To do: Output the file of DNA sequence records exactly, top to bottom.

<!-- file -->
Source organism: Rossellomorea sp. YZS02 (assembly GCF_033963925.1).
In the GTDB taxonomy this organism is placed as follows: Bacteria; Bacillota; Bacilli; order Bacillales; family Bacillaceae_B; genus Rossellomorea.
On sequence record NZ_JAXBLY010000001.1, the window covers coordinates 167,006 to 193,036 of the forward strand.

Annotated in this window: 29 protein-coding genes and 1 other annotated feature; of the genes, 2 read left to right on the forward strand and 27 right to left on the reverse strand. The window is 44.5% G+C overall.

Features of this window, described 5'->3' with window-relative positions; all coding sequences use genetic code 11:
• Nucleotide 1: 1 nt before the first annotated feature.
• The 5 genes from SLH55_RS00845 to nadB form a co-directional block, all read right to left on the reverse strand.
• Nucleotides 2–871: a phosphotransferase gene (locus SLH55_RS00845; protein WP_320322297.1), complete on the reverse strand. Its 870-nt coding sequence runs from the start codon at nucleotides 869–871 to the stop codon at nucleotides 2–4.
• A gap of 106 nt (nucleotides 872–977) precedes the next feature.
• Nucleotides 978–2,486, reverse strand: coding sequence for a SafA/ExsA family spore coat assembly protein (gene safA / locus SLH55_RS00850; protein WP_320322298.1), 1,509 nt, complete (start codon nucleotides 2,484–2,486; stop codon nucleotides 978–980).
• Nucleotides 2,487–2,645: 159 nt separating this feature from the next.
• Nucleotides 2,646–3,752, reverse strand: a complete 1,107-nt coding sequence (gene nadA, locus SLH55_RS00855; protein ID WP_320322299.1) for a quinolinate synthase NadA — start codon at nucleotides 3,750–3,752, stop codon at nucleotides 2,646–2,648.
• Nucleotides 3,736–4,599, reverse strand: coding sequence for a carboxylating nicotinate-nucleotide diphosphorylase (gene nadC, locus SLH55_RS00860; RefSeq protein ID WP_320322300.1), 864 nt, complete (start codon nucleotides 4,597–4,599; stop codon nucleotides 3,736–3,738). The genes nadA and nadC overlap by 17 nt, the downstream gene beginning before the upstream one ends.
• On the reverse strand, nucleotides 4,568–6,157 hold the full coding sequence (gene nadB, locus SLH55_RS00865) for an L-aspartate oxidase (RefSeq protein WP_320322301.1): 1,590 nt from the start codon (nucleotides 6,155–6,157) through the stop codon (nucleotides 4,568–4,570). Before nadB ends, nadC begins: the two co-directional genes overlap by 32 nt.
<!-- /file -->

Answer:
Source organism: Rossellomorea sp. YZS02 (assembly GCF_033963925.1).
In the GTDB taxonomy this organism is placed as follows: Bacteria; Bacillota; Bacilli; order Bacillales; family Bacillaceae_B; genus Rossellomorea.
On sequence record NZ_JAXBLY010000001.1, the window covers coordinates 167,006 to 193,036 of the forward strand.

Annotated in this window: 29 protein-coding genes and 1 other annotated feature; of the genes, 2 read left to right on the forward strand and 27 right to left on the reverse strand. The window is 44.5% G+C overall.

Features of this window, described 5'->3' with window-relative positions; all coding sequences use genetic code 11:
• Nucleotide 1: 1 nt before the first annotated feature.
• The 5 genes from SLH55_RS00845 to nadB form a co-directional block, all read right to left on the reverse strand.
• Nucleotides 2–871: a phosphotransferase gene (locus SLH55_RS00845; protein WP_320322297.1), complete on the reverse strand. Its 870-nt coding sequence runs from the start codon at nucleotides 869–871 to the stop codon at nucleotides 2–4.
• A gap of 106 nt (nucleotides 872–977) precedes the next feature.
• Nucleotides 978–2,486, reverse strand: coding sequence for a SafA/ExsA family spore coat assembly protein (gene safA / locus SLH55_RS00850; protein WP_320322298.1), 1,509 nt, complete (start codon nucleotides 2,484–2,486; stop codon nucleotides 978–980).
• Nucleotides 2,487–2,645: 159 nt separating this feature from the next.
• Nucleotides 2,646–3,752, reverse strand: a complete 1,107-nt coding sequence (gene nadA, locus SLH55_RS00855; protein ID WP_320322299.1) for a quinolinate synthase NadA — start codon at nucleotides 3,750–3,752, stop codon at nucleotides 2,646–2,648.
• Nucleotides 3,736–4,599, reverse strand: coding sequence for a carboxylating nicotinate-nucleotide diphosphorylase (gene nadC, locus SLH55_RS00860; RefSeq protein ID WP_320322300.1), 864 nt, complete (start codon nucleotides 4,597–4,599; stop codon nucleotides 3,736–3,738). The genes nadA and nadC overlap by 17 nt, the downstream gene beginning before the upstream one ends.
• On the reverse strand, nucleotides 4,568–6,157 hold the full coding sequence (gene nadB, locus SLH55_RS00865) for an L-aspartate oxidase (RefSeq protein WP_320322301.1): 1,590 nt from the start codon (nucleotides 6,155–6,157) through the stop codon (nucleotides 4,568–4,570). Before nadB ends, nadC begins: the two co-directional genes overlap by 32 nt.